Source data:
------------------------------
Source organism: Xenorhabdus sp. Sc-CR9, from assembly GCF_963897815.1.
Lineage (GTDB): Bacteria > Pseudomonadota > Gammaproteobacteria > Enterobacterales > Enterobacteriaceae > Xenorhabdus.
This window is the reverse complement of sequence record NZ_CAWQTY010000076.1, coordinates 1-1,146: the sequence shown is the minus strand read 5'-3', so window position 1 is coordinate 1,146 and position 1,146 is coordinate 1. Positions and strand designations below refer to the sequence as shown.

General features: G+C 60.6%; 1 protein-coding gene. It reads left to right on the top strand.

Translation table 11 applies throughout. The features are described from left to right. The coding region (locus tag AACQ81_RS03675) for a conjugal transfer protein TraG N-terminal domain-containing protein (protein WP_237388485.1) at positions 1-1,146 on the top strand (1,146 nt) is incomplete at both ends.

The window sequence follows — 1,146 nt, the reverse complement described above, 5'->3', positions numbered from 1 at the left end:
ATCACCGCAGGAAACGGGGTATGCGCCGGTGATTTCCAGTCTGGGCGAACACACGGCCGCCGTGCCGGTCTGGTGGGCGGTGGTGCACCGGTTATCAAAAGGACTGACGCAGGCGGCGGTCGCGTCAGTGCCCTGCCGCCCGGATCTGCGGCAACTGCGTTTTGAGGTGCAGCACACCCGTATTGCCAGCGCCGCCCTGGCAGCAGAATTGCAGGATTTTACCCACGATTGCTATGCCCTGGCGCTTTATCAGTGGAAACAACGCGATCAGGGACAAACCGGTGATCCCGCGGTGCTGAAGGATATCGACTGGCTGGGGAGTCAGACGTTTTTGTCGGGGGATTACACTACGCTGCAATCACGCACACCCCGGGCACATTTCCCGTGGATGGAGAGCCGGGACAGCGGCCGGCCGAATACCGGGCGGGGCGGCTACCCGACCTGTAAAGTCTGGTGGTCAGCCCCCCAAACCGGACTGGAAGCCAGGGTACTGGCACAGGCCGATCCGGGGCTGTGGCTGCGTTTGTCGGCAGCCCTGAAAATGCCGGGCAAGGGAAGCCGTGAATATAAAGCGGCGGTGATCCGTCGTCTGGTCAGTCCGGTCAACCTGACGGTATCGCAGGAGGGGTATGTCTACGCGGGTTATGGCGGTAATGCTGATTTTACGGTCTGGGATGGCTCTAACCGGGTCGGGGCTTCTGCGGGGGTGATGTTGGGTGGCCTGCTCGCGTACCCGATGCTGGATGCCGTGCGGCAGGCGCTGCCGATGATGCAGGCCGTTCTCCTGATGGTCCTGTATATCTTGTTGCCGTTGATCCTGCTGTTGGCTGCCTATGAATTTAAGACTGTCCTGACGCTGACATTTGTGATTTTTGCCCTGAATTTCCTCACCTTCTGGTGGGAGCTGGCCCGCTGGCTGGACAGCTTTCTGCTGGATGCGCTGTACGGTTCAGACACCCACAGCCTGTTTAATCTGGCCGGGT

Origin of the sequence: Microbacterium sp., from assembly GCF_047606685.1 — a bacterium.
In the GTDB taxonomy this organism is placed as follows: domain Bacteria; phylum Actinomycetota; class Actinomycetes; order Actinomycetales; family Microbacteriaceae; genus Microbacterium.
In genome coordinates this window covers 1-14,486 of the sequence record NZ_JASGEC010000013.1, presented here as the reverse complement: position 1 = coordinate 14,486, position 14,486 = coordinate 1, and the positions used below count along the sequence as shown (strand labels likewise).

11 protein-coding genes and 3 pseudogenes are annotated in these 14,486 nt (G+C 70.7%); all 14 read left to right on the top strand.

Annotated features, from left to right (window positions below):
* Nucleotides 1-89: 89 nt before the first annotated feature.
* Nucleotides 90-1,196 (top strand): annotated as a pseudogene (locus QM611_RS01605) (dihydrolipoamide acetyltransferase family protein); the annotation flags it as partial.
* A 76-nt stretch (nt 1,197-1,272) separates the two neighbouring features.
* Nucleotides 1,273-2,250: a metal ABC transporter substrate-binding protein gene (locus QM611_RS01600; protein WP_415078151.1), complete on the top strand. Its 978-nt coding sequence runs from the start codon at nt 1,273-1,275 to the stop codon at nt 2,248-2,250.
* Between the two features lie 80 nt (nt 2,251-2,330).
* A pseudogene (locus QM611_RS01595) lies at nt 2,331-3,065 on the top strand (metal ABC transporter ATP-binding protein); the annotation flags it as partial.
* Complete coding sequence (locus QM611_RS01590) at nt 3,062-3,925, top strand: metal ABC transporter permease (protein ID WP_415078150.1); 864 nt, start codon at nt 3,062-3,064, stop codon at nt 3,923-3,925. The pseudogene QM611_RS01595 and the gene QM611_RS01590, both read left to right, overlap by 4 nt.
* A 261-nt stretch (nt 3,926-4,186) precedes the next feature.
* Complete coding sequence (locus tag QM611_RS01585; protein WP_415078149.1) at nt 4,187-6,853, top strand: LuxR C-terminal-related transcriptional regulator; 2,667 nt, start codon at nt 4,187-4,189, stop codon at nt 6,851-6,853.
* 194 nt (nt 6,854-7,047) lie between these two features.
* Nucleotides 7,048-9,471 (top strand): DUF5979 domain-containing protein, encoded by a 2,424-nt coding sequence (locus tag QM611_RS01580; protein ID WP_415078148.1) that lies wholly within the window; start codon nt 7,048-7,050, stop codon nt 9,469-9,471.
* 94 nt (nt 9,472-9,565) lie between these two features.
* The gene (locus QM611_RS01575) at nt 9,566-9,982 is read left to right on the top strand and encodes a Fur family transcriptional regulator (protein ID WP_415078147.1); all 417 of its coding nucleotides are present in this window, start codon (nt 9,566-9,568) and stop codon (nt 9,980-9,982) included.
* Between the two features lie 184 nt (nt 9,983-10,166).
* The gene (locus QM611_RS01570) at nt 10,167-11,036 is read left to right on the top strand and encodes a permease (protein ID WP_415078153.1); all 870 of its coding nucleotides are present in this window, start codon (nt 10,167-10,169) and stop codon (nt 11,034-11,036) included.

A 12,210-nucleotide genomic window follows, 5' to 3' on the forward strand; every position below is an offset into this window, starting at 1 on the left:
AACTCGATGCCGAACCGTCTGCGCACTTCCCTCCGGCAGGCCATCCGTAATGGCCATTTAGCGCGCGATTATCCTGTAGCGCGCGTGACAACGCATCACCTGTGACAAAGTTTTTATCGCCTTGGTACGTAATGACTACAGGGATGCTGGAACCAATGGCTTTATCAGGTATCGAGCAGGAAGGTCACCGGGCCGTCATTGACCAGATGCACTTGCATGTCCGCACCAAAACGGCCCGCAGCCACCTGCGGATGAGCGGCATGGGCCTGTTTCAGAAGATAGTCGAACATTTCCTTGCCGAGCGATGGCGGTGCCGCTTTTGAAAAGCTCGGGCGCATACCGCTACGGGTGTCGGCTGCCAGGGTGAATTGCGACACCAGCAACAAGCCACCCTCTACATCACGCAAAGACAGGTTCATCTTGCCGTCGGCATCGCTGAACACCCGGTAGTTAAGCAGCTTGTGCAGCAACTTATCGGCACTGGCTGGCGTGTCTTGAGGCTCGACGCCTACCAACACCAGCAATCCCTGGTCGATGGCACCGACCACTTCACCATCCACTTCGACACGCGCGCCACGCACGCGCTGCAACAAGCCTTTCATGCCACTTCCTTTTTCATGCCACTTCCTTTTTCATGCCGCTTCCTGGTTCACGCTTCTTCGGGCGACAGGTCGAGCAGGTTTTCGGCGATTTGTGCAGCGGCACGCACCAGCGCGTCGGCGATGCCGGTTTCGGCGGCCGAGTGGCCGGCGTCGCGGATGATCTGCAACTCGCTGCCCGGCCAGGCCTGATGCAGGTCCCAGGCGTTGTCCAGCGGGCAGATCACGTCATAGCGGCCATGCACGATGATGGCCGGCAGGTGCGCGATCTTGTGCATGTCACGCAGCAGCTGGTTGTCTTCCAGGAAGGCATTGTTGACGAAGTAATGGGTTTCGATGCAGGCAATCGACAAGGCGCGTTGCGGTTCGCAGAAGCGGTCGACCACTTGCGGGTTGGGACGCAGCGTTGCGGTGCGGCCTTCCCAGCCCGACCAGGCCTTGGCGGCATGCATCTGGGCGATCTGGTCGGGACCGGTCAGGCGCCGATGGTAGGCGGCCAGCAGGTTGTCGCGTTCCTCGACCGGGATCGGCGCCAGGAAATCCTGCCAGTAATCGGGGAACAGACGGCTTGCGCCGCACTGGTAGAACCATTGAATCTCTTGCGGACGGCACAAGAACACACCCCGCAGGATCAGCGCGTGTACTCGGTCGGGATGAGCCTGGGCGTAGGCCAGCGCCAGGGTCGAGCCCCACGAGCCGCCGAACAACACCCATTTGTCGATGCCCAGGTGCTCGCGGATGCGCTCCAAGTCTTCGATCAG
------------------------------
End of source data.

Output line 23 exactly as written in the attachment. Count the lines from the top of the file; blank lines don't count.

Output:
* Nucleotides 7,048-9,471 (top strand): DUF5979 domain-containing protein, encoded by a 2,424-nt coding sequence (locus tag QM611_RS01580; protein ID WP_415078148.1) that lies wholly within the window; start codon nt 7,048-7,050, stop codon nt 9,469-9,471.